• unenlightened
    4k
    La la la. counts to 10 slowly.
  • sime
    413
    No it doesn't. This is not how assessments work. We take into account all external as well as internal factors that could contribute to a persons dysfunction. I'm seeing a lot of you guys make assumptions here without any real support. When I evaluate my clients I take into account all factors.Anaxagoras

    But how is it possible to take these factors into account? What does this analysis consist of? Could an analysis of a patient's cognition, behavior and social welfare by any honest measure be called objectively scientific? Wouldn't you need to observe the patient in situ?

    In my personal experience as a psychiatric patient for ADHD and depression, "taking external factors into account" consists of the psychiatrist diagnosing purely on the basis of self-reports that cannot be crosschecked and that are potentially wildly inaccurate, especially considering the political pressure there is on the patient to obtain a supposedly "objective" medical diagnosis for obtaining sick-notes.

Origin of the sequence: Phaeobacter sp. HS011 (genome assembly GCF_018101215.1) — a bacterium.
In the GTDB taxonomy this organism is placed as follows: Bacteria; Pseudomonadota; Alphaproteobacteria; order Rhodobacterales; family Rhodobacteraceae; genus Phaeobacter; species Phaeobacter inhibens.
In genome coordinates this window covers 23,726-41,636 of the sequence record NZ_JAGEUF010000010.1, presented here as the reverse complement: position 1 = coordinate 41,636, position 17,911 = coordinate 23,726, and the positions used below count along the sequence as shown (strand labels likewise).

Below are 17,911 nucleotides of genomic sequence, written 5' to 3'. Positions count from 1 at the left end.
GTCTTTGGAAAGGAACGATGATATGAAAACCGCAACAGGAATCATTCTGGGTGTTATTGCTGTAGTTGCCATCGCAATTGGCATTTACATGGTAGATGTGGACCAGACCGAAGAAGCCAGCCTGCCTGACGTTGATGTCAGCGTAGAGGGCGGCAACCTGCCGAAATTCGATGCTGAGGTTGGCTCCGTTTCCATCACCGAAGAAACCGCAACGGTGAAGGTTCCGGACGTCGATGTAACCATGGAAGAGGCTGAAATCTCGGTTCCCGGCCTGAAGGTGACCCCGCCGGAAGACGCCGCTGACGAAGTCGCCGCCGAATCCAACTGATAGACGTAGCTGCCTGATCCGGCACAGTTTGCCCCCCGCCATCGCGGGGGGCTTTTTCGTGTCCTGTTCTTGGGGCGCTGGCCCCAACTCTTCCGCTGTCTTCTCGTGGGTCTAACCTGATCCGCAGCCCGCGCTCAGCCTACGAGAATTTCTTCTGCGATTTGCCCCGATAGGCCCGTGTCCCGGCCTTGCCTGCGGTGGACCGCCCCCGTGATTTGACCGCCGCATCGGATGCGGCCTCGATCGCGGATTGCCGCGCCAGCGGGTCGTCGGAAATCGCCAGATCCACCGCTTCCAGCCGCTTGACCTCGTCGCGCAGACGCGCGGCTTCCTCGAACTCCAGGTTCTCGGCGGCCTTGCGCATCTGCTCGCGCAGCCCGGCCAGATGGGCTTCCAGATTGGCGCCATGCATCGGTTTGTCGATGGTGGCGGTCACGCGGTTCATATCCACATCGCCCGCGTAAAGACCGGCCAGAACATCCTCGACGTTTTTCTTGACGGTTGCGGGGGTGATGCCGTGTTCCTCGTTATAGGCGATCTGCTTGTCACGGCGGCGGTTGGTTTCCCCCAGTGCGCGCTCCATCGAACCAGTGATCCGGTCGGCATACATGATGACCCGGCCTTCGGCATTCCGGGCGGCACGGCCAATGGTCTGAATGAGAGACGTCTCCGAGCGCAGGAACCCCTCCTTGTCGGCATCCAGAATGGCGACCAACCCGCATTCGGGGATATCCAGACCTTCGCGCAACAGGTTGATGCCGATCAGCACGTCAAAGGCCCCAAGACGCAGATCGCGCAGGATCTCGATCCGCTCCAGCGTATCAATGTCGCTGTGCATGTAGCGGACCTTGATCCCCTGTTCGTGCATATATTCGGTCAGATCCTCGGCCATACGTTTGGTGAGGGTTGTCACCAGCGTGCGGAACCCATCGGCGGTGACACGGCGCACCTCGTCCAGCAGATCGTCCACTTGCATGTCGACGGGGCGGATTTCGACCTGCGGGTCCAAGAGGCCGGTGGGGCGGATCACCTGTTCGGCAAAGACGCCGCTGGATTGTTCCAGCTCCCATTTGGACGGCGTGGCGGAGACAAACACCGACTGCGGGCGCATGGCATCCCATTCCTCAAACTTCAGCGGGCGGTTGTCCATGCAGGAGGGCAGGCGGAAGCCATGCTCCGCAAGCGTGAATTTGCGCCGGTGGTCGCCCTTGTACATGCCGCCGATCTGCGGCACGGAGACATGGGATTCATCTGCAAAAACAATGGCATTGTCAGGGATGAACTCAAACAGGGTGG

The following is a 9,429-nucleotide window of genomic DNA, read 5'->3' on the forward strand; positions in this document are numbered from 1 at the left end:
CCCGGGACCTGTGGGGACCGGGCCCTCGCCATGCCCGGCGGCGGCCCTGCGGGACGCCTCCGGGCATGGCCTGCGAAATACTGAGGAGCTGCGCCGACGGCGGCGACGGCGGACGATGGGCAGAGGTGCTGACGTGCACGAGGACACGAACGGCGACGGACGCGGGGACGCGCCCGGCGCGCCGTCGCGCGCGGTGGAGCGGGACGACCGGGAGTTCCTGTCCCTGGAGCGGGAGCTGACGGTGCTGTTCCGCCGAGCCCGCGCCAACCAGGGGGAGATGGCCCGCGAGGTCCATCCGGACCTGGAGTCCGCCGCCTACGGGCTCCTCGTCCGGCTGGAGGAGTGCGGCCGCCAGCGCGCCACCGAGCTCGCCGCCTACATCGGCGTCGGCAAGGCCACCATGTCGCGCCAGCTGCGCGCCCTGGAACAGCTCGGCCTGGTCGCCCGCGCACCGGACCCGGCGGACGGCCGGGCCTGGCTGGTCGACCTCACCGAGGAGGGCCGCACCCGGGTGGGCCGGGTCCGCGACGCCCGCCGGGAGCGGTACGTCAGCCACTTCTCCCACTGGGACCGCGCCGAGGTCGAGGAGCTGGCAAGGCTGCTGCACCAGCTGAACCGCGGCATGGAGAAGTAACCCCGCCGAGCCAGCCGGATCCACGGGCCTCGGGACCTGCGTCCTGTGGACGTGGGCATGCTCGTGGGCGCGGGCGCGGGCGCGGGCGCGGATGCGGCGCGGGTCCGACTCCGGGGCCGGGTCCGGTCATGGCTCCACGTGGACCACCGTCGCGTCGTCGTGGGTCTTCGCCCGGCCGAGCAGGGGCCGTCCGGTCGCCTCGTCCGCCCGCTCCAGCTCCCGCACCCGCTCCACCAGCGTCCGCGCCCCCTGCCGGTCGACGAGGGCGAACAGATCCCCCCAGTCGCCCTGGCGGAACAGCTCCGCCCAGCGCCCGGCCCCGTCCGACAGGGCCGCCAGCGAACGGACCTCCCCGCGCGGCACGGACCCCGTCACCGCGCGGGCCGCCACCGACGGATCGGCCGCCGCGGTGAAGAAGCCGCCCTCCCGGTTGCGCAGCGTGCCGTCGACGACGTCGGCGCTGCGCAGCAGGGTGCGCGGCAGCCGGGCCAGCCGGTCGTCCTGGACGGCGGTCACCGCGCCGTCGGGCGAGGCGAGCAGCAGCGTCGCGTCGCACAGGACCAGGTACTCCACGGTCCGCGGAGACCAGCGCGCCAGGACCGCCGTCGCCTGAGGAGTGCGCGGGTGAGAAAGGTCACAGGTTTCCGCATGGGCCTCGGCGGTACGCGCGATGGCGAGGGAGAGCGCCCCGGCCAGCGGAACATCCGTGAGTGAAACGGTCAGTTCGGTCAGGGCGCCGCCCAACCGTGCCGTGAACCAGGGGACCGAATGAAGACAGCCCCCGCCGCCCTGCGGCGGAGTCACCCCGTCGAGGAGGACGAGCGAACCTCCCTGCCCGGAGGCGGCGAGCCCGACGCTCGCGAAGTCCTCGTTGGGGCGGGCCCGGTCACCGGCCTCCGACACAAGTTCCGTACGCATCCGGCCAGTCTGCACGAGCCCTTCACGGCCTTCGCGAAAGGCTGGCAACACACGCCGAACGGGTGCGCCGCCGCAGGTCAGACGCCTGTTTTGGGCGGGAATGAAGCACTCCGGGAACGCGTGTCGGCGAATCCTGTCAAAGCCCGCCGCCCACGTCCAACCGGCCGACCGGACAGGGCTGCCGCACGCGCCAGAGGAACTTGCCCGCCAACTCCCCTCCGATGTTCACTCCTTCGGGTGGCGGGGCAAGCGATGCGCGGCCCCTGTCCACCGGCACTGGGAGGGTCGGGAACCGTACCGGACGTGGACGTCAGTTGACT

Imagine if a dentist operated on teeth purely on the basis of questionnaires and self-reports...

    At least in the UK, my experience with the NHS tells me that the cognition and behavior of mental-health patients is not evaluated by clinical psychologists - not even a stroop test - and that psychiatrists only provide superficial consultation services with respect to googleable psychopharmacology.
  • unenlightened
    4k
    In case someone is interested but has missed the substance of my position, I will try and summarise/illuminate.